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A consultation has been launched by the government to look into its suggestion of increasing motor offence fines like speeding from £60 to £90.

Date: (15 June 2012)    |    

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The reason given by the Transport Minister Mike Penning was that the current fines were not creating an impression of seriousness to such offences.
He added that in future too careless driving could also be included under fixed penalty offence with an option of remedial training. Educational courses for other offences, such as not wearing a seatbelt, could also be offered.
The government believes that the current regime for dealing with careless driving, defined in law as driving that "falls below what is expected of a competent and careful driver" , was overly bureaucratic.
Ministers were seeking views from the public on the proposals, which would apply to England, Scotland and Wales, before it could be implemented.
The careless drivers are served with summons to appear before the courts but the police seem to be deterred from doing so as it involved heavy paper work..
So drivers caught tailgating, braking suddenly, or passing a vehicle on the nearside might face a fixed penalty notice in future, like many speeders today.
In practice, drivers facing penalty notices were often given the choice to take a course instead though they had to still pay the cost of the training.
The government believes careless drivers should also have this choice, and predicts that "approximately 3,000 offenders per year will attend remedial training".
The government estimates that the change would save the judiciary £5.53m, and the police £2.91m in administration costs and £9.5m in front-line costs, over the course of 10 years.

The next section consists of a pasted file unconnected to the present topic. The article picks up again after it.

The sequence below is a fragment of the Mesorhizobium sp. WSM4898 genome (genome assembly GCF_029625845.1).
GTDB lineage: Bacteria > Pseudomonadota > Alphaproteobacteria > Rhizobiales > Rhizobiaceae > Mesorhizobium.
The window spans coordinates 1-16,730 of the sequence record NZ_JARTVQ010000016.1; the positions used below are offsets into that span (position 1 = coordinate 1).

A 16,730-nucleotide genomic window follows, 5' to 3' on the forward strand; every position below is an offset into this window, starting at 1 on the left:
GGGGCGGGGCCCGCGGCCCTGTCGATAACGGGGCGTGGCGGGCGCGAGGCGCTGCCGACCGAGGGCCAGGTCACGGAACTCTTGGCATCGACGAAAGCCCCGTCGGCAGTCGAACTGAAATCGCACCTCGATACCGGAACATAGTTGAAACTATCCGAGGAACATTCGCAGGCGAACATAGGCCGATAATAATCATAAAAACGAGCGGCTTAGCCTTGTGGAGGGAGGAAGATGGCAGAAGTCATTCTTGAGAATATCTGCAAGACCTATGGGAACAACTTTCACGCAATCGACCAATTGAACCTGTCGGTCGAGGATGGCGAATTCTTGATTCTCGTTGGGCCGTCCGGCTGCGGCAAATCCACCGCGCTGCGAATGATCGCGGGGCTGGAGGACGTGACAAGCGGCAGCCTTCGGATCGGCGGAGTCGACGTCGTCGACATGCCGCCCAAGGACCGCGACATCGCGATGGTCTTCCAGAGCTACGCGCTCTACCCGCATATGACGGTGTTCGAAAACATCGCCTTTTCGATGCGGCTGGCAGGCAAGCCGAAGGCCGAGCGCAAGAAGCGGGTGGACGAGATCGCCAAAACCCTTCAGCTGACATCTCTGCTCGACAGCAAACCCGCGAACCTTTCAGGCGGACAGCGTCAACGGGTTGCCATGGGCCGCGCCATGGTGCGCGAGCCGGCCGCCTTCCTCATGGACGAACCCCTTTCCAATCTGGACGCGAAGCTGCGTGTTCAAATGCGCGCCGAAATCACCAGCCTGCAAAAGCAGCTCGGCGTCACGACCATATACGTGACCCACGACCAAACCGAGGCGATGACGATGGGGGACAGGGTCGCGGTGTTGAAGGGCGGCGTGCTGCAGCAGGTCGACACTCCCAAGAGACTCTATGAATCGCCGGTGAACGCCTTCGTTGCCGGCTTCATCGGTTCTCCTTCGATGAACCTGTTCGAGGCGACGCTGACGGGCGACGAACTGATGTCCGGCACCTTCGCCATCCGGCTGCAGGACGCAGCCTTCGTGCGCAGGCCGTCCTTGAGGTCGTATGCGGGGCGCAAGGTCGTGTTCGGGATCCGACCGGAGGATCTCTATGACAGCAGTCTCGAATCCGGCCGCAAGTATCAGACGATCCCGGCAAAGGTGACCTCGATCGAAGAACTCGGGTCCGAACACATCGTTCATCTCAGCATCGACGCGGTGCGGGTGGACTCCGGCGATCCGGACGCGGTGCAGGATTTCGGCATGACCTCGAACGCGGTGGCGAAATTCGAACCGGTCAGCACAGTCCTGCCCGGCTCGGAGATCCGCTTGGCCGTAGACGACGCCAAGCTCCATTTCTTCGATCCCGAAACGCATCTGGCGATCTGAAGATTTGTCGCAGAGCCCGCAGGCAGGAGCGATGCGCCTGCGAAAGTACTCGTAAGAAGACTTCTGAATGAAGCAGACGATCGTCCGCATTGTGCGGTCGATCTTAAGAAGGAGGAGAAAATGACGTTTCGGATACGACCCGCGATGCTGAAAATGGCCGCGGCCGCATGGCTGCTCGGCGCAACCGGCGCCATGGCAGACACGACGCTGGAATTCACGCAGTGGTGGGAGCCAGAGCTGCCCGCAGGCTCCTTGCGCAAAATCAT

But it also foresees that revenue to the exchequer will fall by £4.41m over 10 years as fewer careless drivers face prosecution and the larger fines that can ensue, although it concedes there were "uncertainties" involved in the production of these figures.
Fixed penalty notices do not apply to the most serious driving offences, such as speeding at over 100mph or driving while drunk.
Similarly, drivers responsible for more serious examples of careless driving, such as those involving collisions, would not be given fixed penalty notices.
Fixing of fixed penalty notice lower than £90 would make the offence look like a trivial and inconsequential issue the consultation document has warned.
It also notes that the fines have not risen since 2000, and have therefore diminished in value in real terms. Hence fixed penalty notices for driving without insurance should be raised from £200 to £300 the document said.
Fixed penalty notices for driving without insurance should also be raised, from £200 to £300, the document adds, "to reflect the seriousness of the offence". The government does not think there is a need to change the level of parking fines.